Well, like it or not, the latest version of windows is finally here and Microsoft have once again thrown something slightly new into the mix.
My early look into Windows 8 was via proxy as I had neither the time or the inclination to install the preview version. This may not have been the best choice as I was quite turned off Windows 8 after reading several reviews of the new ‘touch centric’ interface. I mean COME ON! I have a gaming rig for goodness sake, you don’t use touch screens on a gaming rig!
the problem for me is that I work in software development, sure I’m no longer actively laying down lines of code on a daily basis, but I need to be aware of the operating systems in use and the challenges they bring to my profession of choice. So I bought the upgrade, I bit the bullet and forked out my early adopter price and went through the pain of upgrading.
First thing to note is that, apart from some expected teething problems with drivers I needed to re-install, and an odd drive scan issue, the upgrade was pretty swift and painless. My first 20 minutes with windows was not, however.
Where the hell did all my apps go? how do I get a command prompt? why do my screens look flat and grey like when the video drivers crash and the graphics reduce to a basic mode? It was not looking good.
Forward through to 24 hours later and I’m actually getting used to it. Once you figure out where things are it seems more natural, or at least feels clean. the START screen is incredibly odd at first, but if you are into the various social sites and like to grab news quickly, it suddenly becomes useful. Google search is swift and easy through the new Google apps. you can open anything you have installed by simply typing the name, you don’t have to click a key or a mouse button just type. But then here comes the oddness again. If your app is not a so-called ”modern app” it will need to open via the desktop, you remember that right? you know? the desktop, the thing we all use daily now in Windows 7, in fact we’ve used it since windows 95 when Microsoft threw the rulebook in the fire and did something extraordinary, they gave us a start button!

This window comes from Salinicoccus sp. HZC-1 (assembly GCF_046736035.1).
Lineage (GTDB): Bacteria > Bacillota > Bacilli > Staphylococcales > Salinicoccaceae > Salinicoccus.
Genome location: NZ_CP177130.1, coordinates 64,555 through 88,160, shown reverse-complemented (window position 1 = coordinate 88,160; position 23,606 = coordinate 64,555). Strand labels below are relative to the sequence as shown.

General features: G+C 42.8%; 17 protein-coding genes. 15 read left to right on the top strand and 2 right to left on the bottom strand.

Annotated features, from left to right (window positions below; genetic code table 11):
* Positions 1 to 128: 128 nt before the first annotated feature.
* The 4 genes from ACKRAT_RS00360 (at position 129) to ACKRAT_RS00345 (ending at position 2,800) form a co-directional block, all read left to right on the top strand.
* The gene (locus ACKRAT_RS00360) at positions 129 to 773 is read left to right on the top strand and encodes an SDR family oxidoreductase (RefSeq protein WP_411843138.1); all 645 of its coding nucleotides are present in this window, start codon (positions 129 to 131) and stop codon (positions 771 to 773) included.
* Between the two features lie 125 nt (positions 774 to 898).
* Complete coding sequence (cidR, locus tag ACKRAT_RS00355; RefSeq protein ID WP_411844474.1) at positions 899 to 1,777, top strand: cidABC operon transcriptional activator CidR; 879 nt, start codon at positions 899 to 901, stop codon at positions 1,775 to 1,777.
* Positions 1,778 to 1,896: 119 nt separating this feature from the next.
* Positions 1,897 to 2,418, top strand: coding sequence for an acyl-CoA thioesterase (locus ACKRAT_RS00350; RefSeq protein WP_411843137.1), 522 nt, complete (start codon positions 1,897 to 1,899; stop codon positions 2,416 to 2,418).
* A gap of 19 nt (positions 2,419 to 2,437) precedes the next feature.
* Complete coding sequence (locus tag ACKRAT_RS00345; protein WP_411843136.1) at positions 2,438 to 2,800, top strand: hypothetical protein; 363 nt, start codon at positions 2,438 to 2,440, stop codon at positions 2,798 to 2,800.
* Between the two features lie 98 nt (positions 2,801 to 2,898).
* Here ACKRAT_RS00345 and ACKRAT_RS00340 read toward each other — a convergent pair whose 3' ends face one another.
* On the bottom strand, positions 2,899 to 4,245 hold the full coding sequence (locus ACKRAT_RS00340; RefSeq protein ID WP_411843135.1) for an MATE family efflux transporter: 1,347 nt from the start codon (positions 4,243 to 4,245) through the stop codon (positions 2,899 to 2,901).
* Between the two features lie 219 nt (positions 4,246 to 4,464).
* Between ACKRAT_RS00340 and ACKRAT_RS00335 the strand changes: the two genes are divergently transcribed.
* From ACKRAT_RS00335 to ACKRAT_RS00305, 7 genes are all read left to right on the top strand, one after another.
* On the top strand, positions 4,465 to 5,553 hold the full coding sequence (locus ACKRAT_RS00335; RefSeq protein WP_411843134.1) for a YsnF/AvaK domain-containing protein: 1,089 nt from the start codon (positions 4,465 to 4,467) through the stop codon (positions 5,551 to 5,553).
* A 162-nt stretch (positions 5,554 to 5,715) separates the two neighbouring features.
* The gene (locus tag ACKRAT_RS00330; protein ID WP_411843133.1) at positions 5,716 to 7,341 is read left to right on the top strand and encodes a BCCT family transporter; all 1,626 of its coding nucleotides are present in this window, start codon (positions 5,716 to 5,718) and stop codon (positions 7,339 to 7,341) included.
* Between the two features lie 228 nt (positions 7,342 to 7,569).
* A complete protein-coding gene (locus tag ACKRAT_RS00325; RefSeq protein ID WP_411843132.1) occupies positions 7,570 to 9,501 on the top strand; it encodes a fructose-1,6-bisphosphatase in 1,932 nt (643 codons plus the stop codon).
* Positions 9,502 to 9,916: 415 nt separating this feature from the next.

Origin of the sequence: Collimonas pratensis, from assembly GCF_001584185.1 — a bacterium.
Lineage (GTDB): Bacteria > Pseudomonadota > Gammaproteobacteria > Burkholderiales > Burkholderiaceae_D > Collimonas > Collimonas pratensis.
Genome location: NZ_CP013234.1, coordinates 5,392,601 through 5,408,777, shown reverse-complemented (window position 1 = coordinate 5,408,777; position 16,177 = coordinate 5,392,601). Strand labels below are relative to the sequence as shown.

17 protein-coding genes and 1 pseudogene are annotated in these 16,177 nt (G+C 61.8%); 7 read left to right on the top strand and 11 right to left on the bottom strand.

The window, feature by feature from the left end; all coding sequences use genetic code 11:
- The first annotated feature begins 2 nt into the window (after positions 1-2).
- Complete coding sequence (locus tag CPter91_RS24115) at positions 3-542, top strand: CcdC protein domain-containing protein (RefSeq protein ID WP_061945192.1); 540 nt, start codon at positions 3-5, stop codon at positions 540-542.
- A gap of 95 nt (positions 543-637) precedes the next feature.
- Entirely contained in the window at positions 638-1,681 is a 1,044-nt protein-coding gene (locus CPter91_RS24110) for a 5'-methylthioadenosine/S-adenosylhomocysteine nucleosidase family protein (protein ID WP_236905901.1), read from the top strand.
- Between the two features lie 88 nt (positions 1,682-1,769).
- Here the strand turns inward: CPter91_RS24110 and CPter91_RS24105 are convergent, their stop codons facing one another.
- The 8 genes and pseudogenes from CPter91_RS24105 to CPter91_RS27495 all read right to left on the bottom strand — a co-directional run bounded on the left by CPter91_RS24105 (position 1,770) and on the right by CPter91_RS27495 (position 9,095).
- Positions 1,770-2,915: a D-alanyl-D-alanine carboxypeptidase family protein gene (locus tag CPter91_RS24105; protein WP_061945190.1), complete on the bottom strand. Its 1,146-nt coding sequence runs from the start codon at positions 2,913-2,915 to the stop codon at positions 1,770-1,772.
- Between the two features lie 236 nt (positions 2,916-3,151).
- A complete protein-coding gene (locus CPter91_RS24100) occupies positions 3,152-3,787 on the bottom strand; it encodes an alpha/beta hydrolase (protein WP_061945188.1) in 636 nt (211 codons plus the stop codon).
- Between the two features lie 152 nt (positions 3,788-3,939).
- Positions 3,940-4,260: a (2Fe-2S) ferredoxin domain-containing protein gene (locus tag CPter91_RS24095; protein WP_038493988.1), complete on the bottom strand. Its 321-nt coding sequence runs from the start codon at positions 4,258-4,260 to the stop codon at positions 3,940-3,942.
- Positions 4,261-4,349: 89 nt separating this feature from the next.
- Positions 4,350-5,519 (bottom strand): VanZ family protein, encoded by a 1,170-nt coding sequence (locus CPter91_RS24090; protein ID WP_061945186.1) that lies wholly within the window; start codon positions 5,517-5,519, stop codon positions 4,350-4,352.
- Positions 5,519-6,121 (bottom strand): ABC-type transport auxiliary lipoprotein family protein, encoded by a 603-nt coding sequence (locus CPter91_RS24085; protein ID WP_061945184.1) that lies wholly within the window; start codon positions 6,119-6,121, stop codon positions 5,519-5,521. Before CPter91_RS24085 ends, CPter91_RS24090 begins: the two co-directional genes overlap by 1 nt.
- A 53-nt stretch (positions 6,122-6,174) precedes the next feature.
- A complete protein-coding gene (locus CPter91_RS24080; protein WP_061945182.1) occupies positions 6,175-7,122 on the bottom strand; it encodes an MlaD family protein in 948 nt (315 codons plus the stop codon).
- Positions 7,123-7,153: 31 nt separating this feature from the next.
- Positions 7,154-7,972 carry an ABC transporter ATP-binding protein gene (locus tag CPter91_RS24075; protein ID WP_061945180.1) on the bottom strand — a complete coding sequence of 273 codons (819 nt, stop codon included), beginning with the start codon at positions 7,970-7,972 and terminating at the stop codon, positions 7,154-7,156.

The difference this time is that the same old desktop that has been around for almost 20 years has a bald spot, right where the Start button used to be. other than that it’s the same desktop with the same shortcuts – Windows Key + R to run, Windows Key + E for Explorer etc… and this is where things got interesting for me, as soon as I figured out that the Start button is the only thing that got a makeover I relaxed. no longer do I hit a dot in the left corner of the screen, now I get a whole screen to play with. Hit the Windows key in Windows 8 and you don’t get a menu, you get a rich interface where you can interact with social sites like twitter and Facebook pretty neatly, you can get the news or search the web – in seconds. then if you want to go back to the good old comfortable well-known way of working, simply hit Windows key + D to get to the desktop just as you did with Windows 7.
Microsoft have done a decent job of cleaning up several old dusty apps like Explorer and Task Manager, which is nice for geeks like me. There’s also nice integration with your Windows Live account and the email client in windows is actually not bad this time, especially as it hooks into Gmail real easy, fantastic for an Android fan like me.
There’s a lot to like about Windows 8 but don’t expect an easy ride to start with. your first few hours will leave you baffled for sure, but persevere and you will be rewarded. The CaffeineCoder view on this one is – Not as revolutionary as Windows 95 but still a worthy upgrade.